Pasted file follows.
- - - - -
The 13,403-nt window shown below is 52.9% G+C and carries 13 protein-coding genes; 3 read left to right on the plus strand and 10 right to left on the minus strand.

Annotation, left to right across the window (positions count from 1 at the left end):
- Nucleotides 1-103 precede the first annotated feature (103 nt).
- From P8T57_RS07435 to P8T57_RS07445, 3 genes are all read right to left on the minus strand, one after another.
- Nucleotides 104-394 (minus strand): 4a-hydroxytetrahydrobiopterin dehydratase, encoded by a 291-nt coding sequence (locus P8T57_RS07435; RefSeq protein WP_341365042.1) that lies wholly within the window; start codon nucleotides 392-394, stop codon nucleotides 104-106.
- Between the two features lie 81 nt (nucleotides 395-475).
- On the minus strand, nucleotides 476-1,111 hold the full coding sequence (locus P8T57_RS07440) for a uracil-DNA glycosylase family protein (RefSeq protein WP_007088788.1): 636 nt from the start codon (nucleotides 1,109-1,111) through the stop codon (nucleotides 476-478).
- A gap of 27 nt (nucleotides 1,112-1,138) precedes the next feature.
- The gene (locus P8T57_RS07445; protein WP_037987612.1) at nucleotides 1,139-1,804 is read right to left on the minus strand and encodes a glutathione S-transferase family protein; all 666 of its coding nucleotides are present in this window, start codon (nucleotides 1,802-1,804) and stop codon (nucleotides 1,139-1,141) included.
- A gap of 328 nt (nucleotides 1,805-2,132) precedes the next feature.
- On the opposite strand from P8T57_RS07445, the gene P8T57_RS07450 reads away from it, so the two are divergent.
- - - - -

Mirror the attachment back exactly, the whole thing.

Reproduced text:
The 13,403-nt window shown below is 52.9% G+C and carries 13 protein-coding genes; 3 read left to right on the plus strand and 10 right to left on the minus strand.

Annotation, left to right across the window (positions count from 1 at the left end):
- Nucleotides 1-103 precede the first annotated feature (103 nt).
- From P8T57_RS07435 to P8T57_RS07445, 3 genes are all read right to left on the minus strand, one after another.
- Nucleotides 104-394 (minus strand): 4a-hydroxytetrahydrobiopterin dehydratase, encoded by a 291-nt coding sequence (locus P8T57_RS07435; RefSeq protein WP_341365042.1) that lies wholly within the window; start codon nucleotides 392-394, stop codon nucleotides 104-106.
- Between the two features lie 81 nt (nucleotides 395-475).
- On the minus strand, nucleotides 476-1,111 hold the full coding sequence (locus P8T57_RS07440) for a uracil-DNA glycosylase family protein (RefSeq protein WP_007088788.1): 636 nt from the start codon (nucleotides 1,109-1,111) through the stop codon (nucleotides 476-478).
- A gap of 27 nt (nucleotides 1,112-1,138) precedes the next feature.
- The gene (locus P8T57_RS07445; protein WP_037987612.1) at nucleotides 1,139-1,804 is read right to left on the minus strand and encodes a glutathione S-transferase family protein; all 666 of its coding nucleotides are present in this window, start codon (nucleotides 1,802-1,804) and stop codon (nucleotides 1,139-1,141) included.
- A gap of 328 nt (nucleotides 1,805-2,132) precedes the next feature.
- On the opposite strand from P8T57_RS07445, the gene P8T57_RS07450 reads away from it, so the two are divergent.